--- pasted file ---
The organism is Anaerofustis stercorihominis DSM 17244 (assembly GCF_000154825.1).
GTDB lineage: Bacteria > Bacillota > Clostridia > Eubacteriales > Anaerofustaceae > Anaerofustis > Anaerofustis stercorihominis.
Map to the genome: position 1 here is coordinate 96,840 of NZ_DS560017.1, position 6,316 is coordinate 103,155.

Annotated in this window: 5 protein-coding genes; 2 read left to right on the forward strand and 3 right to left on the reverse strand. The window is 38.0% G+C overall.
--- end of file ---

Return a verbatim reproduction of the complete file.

The organism is Anaerofustis stercorihominis DSM 17244 (assembly GCF_000154825.1).
GTDB lineage: Bacteria > Bacillota > Clostridia > Eubacteriales > Anaerofustaceae > Anaerofustis > Anaerofustis stercorihominis.
Map to the genome: position 1 here is coordinate 96,840 of NZ_DS560017.1, position 6,316 is coordinate 103,155.

Annotated in this window: 5 protein-coding genes; 2 read left to right on the forward strand and 3 right to left on the reverse strand. The window is 38.0% G+C overall.